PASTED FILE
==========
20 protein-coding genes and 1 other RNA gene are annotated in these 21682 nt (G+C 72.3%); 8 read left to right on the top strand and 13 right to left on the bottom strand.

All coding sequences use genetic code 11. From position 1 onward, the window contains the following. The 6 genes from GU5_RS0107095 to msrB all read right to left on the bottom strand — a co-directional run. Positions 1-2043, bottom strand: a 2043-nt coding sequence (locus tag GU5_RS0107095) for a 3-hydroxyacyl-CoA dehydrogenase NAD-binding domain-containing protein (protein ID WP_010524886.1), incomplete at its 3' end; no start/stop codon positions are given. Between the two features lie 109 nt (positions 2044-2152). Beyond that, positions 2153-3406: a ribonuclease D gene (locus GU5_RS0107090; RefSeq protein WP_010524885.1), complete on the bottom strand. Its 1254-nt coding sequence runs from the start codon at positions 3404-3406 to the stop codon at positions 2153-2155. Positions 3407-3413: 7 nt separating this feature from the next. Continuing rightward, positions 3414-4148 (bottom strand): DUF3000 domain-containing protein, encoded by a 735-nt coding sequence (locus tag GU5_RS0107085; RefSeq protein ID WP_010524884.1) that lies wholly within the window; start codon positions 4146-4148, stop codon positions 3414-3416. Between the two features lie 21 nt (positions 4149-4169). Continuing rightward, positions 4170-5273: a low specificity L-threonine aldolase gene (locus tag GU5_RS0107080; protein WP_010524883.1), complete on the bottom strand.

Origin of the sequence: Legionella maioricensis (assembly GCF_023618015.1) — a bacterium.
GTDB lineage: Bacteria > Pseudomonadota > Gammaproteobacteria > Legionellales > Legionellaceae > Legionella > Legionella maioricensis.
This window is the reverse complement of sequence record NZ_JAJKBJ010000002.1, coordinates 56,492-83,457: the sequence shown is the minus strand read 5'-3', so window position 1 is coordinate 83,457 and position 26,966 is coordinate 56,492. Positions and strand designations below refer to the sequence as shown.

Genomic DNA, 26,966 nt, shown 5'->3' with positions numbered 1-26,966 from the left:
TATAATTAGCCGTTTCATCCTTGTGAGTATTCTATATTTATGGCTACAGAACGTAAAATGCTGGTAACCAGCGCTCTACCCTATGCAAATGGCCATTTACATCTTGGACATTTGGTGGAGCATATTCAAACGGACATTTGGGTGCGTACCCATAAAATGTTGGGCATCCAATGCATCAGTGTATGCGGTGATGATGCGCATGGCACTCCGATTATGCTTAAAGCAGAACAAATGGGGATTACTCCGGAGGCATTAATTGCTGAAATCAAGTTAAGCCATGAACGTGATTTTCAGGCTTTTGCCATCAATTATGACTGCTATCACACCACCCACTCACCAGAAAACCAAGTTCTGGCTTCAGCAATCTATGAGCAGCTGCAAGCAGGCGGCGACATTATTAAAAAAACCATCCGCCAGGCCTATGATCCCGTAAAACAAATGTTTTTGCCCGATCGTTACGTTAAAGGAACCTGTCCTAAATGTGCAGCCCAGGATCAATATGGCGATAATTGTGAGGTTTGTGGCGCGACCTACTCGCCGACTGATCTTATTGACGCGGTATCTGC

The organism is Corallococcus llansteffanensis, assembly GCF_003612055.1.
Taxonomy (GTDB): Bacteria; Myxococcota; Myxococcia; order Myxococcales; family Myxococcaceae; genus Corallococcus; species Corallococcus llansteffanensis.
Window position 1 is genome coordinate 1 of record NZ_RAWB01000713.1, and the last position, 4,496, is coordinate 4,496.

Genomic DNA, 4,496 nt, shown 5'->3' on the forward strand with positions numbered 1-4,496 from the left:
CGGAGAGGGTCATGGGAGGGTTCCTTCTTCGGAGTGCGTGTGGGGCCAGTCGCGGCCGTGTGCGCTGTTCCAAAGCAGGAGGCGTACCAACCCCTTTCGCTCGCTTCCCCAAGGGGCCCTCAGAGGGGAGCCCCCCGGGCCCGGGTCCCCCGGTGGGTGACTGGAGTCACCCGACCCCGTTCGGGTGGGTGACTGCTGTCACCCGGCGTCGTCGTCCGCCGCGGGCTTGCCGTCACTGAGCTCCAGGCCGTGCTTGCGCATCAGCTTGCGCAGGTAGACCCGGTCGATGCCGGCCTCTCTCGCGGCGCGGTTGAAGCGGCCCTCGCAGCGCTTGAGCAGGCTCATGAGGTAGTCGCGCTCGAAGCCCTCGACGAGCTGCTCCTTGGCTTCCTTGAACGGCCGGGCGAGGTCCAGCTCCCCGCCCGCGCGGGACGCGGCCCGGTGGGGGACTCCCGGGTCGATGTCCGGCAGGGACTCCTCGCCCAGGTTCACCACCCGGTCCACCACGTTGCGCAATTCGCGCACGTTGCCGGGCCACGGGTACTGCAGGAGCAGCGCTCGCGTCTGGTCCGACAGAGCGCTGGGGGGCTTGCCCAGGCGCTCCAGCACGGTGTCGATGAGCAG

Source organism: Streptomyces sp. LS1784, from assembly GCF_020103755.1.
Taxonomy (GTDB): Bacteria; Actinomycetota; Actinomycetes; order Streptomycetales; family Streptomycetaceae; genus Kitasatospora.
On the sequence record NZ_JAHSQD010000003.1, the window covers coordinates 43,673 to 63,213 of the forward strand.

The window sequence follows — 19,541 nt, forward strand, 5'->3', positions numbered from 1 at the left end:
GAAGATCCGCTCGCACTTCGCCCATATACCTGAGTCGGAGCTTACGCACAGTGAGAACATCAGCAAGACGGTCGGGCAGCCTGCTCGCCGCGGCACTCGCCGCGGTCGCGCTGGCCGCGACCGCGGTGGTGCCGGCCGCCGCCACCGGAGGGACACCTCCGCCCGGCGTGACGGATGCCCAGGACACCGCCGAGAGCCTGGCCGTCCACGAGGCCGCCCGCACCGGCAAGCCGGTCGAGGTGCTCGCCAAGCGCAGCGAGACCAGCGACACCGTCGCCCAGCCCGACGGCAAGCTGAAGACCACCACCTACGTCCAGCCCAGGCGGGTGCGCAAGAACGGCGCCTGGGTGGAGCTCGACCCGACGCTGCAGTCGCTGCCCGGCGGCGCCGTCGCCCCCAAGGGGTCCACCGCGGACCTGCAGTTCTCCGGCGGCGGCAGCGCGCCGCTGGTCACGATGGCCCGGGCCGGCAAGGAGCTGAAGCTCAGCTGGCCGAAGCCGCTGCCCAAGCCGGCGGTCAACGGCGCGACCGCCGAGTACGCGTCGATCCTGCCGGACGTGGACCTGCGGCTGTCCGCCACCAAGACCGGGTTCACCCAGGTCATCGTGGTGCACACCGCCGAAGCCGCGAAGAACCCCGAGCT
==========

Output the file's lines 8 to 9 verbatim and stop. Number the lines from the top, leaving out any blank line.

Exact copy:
The organism is Corallococcus llansteffanensis, assembly GCF_003612055.1.
Taxonomy (GTDB): Bacteria; Myxococcota; Myxococcia; order Myxococcales; family Myxococcaceae; genus Corallococcus; species Corallococcus llansteffanensis.